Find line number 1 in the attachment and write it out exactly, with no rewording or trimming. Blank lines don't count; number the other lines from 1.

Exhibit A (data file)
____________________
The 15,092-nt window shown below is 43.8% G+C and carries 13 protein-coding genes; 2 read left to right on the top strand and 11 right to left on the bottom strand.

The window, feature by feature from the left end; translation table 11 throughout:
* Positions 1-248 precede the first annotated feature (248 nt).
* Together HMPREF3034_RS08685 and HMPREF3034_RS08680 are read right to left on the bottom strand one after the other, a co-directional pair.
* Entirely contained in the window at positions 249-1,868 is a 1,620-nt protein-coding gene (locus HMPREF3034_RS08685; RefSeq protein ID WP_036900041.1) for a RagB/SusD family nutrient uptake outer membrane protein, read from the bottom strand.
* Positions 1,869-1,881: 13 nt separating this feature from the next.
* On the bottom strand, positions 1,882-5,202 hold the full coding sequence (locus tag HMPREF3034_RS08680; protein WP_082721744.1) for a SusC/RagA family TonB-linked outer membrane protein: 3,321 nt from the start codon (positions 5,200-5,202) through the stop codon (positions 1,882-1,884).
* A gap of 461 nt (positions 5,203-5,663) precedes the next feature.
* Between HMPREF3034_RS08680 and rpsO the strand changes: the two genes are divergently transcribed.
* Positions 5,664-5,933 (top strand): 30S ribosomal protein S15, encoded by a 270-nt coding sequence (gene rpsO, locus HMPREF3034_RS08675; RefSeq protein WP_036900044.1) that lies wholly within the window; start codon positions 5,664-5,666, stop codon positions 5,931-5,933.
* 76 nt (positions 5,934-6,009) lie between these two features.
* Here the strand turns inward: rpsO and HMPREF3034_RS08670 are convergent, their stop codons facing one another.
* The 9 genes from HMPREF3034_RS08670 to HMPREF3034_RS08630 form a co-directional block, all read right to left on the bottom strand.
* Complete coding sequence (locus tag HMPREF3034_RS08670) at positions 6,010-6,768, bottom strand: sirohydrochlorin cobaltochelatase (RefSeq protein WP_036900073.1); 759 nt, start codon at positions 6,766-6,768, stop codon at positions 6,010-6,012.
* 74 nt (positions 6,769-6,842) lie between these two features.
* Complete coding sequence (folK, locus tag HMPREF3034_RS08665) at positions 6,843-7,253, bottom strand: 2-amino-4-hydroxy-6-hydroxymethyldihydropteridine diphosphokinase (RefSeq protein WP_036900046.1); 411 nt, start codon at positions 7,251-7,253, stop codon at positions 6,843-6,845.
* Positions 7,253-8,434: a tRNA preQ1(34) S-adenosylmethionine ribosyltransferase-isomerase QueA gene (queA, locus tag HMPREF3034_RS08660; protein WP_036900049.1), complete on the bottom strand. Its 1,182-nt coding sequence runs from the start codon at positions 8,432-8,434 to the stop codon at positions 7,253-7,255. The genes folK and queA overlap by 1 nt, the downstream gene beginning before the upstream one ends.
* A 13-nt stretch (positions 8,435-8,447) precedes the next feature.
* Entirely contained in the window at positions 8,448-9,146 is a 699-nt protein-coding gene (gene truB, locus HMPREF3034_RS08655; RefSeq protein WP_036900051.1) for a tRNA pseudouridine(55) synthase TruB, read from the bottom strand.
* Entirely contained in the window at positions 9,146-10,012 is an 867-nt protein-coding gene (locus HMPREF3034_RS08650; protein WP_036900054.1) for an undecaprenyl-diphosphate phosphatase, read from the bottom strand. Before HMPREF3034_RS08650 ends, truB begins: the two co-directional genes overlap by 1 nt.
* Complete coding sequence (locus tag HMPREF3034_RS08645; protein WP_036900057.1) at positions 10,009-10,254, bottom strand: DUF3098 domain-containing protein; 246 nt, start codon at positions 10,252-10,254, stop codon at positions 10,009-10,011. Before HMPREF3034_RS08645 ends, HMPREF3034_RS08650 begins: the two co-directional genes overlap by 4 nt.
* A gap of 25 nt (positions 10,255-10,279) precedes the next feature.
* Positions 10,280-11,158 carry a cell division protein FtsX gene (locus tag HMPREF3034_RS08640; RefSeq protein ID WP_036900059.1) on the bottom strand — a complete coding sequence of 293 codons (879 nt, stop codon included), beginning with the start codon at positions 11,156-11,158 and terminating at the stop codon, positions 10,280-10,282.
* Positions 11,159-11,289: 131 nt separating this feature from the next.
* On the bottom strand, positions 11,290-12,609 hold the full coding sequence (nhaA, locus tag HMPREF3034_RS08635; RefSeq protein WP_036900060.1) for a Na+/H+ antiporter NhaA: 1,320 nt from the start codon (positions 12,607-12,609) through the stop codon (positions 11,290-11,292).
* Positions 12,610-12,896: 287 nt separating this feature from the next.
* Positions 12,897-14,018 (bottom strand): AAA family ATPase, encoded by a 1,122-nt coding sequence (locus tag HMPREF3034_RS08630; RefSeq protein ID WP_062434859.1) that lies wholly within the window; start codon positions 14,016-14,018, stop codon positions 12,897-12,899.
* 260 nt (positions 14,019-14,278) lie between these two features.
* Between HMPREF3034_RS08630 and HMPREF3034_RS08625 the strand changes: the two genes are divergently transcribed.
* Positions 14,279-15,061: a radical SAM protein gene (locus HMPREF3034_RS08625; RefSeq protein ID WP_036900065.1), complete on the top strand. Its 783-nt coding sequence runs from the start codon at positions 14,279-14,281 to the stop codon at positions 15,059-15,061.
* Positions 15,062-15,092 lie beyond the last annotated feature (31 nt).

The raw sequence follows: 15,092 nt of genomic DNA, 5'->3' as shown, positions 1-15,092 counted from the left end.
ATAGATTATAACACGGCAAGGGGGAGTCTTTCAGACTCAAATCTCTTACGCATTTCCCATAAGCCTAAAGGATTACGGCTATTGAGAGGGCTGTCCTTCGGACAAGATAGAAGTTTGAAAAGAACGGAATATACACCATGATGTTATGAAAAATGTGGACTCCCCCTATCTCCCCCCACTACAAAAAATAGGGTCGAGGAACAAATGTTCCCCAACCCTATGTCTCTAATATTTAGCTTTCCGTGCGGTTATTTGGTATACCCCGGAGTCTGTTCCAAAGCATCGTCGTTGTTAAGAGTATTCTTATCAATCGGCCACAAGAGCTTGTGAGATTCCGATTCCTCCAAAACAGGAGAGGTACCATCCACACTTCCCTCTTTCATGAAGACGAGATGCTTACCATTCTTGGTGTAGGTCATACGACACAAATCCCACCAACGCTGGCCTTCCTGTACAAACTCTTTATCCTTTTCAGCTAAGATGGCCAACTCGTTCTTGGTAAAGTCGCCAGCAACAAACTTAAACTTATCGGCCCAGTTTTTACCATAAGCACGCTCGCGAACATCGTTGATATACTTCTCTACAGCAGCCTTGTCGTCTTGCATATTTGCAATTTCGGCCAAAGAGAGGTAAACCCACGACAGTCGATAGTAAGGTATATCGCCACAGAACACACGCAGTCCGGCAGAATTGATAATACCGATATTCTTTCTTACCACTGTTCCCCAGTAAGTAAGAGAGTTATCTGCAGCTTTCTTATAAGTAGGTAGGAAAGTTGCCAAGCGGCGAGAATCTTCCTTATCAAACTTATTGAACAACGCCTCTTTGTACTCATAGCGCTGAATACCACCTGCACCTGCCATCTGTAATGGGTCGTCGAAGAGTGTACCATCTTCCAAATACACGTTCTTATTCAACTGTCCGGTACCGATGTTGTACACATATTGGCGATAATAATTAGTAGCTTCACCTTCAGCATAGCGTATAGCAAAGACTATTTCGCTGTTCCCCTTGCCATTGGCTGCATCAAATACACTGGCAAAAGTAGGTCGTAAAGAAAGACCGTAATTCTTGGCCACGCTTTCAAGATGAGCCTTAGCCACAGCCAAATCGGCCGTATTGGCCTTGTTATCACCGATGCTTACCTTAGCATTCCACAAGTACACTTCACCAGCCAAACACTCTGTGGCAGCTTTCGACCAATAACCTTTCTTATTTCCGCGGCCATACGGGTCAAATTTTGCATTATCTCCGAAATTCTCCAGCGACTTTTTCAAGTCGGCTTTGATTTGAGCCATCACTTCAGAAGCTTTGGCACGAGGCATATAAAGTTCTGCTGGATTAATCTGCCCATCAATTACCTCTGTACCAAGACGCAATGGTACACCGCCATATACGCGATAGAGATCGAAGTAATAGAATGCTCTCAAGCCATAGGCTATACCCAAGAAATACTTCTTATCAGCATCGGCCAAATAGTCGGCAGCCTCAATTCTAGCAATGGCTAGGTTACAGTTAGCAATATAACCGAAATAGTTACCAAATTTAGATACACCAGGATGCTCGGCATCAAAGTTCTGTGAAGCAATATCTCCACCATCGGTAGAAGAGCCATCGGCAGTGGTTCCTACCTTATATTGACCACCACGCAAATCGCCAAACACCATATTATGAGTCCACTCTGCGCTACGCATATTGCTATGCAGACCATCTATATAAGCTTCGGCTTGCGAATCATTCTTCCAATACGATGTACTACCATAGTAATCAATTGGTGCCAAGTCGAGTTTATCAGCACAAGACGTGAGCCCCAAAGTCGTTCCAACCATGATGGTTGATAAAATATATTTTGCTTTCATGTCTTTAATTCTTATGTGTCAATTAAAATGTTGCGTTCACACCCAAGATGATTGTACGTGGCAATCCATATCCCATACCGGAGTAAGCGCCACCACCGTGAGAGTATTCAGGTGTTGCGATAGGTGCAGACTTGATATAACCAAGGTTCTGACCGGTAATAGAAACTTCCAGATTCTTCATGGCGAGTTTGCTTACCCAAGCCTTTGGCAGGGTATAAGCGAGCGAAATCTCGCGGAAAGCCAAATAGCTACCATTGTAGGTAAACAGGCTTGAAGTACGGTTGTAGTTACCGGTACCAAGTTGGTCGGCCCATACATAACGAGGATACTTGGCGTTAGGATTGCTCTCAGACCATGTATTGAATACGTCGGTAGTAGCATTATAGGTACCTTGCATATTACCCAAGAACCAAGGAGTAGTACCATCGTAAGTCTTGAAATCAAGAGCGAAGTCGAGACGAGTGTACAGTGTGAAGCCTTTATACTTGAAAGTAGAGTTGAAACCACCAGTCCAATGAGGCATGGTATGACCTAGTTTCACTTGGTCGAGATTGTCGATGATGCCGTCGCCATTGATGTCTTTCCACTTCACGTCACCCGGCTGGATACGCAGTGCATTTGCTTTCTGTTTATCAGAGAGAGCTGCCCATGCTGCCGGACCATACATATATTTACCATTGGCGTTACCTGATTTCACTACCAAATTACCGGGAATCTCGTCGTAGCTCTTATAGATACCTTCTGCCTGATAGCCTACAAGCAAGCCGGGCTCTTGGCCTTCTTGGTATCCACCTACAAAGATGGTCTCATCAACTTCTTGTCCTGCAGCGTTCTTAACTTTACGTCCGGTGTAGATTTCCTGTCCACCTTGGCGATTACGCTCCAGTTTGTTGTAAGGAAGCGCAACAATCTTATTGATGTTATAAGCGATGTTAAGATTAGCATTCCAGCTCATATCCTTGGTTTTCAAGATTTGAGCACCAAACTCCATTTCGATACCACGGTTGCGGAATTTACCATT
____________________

The 15,092-nt window shown below is 43.8% G+C and carries 13 protein-coding genes; 2 read left to right on the top strand and 11 right to left on the bottom strand.